The North County Climate Alliance (San Diego County), which sponsored the interview with Dr. Michael Mann I wrote about in the print edition, is presenting Dr. Mark Z. Jacobson, Director, Atmosphere/Energy Program Stanford University, on Aug. 13th at 5:30 P.M., speaking on “100% Clean, Renewable Energy and Storage for Everything.” Register at https://us02web.zoom.us/meeting/register/tZEsf-Gsqj8uHN3VK3Lw-H1T3KqTerQFdfry. You can also access prior speakers at their website, https://ncccalliance.org. For a number of webinars on the Roadmap to COP26, check out http://www.climateaction.org/webinars. All of the above are free.

Recently Dr. Mann wrote an opinion piece for the Guardian, as part of their “100 Days to Save the Planet,” which they began 100 days before the US is scheduled to withdraw from the Paris climate accord, on November 4th. (I highly recommend following this series daily.)

In it, he reiterated something I keep saying, that while individual behavioral changes can and do make a difference, we are now at the point where that is simply not enough. We need structural changes, on a massive scale, and we can’t get that without leadership—at all levels, but especially at the top.

Since the last election in 2016, the current federal administration has been filled “with polluters and lobbyists who took the regulatory reins off their pals in the oil and gas industry,…slowly but steadily dismantling a half century of environmental progress," Mann said.

Recently the House Democrats released a report on the climate crisis—one they are ready to turn into action. The Biden campaign “just released a robust new climate platform that, if enacted, would put us on solid footing to win the climate fight. Though it may not be perfect, it’s the strongest climate call ever put forward by a Democratic party nominee for president,” he continued. It would “quite literally mean a world of difference” compared to the current administration’s agenda. (The current administration has rolled back nearly 70 important environmental regulations, and is on target to cut another 30 of them. For full details go to the July 15th edition of the New York Times. Spoiler alert—you will be shocked!) (EDITOR’S NOTE - I tried to find it but can't - if you have a link - please email ti to: editor@sonomacountygazette.com THANK YOU!)

At all levels of government, there are opportunities to influence legislation to benefit the environment—For the Planet!

So, what do we do! The most important thing we can do individually is VOTE and make sure that voting is safe and fair for EVERYONE.

First, make sure you are registered to vote. Even if you have registered already, check your registration status at https://voterstatus.sos.ca.gov/. Even in California, people have been inadvertently dropped from the rolls. All registered California voters will receive a mail-in ballot this year. Be sure to return it as soon as you can. Ballots in California must be accepted up to 17 days after Election Day, if postmarked by Nov. 3rd. However, election officials can begin counting them 7 days before Election Day. The more ballots that are already counted on Nov. 3rd, the quicker we can have results and thus head off possible challenges to the election.

While all ballots in California will have pre-paid postage, you can also return them to any polling place or several central locations—these are not yet finalized; check http://sonomacounty.ca.gov/CRA/Registrar-of-Voters/Elections/November-3-2020-Presidential-Election/ for updates.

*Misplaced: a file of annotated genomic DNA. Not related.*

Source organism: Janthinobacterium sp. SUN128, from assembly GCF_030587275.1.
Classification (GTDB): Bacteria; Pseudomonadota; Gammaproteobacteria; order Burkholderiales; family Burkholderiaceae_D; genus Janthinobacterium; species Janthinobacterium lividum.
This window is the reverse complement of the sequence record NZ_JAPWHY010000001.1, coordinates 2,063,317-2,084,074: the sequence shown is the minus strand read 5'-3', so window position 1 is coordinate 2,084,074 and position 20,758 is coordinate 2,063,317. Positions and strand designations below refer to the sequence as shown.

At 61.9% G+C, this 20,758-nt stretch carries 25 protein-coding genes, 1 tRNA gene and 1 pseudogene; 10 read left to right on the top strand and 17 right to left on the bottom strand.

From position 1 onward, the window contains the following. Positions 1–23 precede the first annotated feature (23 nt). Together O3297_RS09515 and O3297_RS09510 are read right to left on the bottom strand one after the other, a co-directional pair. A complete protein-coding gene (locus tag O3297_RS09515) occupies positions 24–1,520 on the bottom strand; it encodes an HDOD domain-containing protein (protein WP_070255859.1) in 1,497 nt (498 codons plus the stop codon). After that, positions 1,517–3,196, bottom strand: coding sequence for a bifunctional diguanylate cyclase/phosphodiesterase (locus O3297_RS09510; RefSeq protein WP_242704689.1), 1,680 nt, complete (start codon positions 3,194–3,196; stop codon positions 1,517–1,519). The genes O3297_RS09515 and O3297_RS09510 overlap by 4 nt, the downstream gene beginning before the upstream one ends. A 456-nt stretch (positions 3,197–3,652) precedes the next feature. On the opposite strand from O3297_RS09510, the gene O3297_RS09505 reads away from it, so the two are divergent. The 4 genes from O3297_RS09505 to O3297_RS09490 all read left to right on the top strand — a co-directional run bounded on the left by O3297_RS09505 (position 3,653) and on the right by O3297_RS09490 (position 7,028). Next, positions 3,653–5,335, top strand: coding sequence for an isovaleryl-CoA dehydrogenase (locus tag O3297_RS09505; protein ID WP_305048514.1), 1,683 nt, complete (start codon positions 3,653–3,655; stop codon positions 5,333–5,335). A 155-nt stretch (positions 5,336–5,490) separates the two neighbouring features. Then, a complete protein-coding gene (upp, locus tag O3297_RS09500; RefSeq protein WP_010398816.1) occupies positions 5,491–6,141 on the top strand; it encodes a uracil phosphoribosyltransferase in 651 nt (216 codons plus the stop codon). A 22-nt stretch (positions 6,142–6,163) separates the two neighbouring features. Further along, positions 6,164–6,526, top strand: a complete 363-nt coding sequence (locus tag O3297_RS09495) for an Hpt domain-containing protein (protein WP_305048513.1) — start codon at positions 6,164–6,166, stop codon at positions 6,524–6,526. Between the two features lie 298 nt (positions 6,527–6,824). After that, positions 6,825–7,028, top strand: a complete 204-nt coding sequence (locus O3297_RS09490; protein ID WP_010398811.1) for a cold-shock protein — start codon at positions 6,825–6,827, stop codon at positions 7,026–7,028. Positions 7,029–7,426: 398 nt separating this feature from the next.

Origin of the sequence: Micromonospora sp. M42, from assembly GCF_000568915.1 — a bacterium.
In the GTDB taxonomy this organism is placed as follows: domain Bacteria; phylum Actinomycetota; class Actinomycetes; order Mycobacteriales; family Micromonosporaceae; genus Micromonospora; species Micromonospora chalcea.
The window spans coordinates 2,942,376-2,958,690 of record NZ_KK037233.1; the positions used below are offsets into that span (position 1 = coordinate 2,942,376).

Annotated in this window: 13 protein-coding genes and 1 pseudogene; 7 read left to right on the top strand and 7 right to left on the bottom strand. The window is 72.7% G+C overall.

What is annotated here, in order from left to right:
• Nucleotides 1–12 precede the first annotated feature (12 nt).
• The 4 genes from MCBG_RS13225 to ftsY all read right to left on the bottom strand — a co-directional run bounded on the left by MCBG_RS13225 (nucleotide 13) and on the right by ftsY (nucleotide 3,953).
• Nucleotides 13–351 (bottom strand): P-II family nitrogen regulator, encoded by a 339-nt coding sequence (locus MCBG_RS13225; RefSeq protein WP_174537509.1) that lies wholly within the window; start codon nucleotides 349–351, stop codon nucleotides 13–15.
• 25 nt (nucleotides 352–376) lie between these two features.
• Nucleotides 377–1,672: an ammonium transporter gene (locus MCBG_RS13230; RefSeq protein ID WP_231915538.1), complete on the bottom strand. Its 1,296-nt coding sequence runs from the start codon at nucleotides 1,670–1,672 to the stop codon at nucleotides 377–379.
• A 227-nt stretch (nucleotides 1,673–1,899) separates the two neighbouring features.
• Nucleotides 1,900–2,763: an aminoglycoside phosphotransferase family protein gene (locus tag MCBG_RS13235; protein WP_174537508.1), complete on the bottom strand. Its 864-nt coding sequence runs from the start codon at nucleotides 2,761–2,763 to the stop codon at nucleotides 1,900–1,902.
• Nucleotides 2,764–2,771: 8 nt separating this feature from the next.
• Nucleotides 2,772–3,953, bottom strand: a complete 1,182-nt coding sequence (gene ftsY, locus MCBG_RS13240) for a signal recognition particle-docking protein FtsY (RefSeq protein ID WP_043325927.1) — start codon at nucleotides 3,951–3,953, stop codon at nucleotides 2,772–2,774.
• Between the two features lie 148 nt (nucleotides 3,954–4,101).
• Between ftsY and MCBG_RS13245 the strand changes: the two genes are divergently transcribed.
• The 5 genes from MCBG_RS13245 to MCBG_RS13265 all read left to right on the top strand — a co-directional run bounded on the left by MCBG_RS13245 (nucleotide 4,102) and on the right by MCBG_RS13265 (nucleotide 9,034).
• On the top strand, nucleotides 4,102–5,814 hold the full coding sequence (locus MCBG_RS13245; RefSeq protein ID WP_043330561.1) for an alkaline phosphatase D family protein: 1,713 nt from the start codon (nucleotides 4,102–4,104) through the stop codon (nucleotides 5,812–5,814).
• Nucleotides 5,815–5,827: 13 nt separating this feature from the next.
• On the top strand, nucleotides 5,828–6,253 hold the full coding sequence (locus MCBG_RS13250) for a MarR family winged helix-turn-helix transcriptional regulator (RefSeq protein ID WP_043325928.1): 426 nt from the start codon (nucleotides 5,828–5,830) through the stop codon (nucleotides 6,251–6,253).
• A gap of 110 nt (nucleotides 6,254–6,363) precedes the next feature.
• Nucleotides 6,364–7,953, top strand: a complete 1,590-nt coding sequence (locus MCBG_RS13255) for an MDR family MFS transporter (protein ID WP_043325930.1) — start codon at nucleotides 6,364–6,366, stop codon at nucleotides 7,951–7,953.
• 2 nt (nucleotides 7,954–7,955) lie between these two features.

Also, register at: https://california.ballottrax.net/voter/ to track your ballot. Be sure to follow ALL directions so that your ballot doesn’t get disqualified.

So now, how do we make sure everyone else votes, and can do so safely and fairly? Well, besides the obvious—talking with all your family and friends, you might want to get involved in a number of non-partisan campaigns to help get the vote out, especially in states with a history of voter suppression. So here are a number of sites you can go to to volunteer to write letters or postcards, text, or phone. I’ve been writing postcards as a volunteer for the NAACP to people in Mississippi who may have been dropped from the rolls, giving them information on how to check their status. It’s felt good to be able to do something concrete, even while I am sheltering-in-place.

The following organizations focus on reaching environmental voters—people who express a strong commitment to the environment, but unfortunately don’t vote in large numbers; some of them are more informational, the first three clearly offer volunteer opportunities:

https://www.eldersclimateaction.org/promotethevote/

https://eldersaction.org/fair-elections/ Click on TAKE ACTION

https://www.sierraclubindependentaction.org

https://www.greenpeace.org/usa/climate2020/

https://www.environmentalvoter.org

https://voteclimatepac.org

Help make voting safe and fair for everyone; volunteer at:

https://nationalvotercorps.org Click on “Reclaim the Vote.” This is whom I’ve been volunteering for. Also check out the list of National Organizations on the Home Page

https://www.rockthevote.org/get-involved/help-register-voters/

https://www.whenweallvote.org/takeaction/

https://www.lwv.org

And of course, there are partisan groups which you can check out—some are local.

Locally a campaign to OPPOSE NEW GAS STATIONS in Sonoma County, especially in areas where there are already plenty of them and/or places that are environmentally sensitive, has been quite successful in helping to block new stations, but there are currently two in play here in Santa Rosa. Their next Zoom meeting is on August 5th, contact them at congas.contact@gmail.com for the link and other ways you can help.

© Tish Levee, 2020

For The Planet
Tish Levee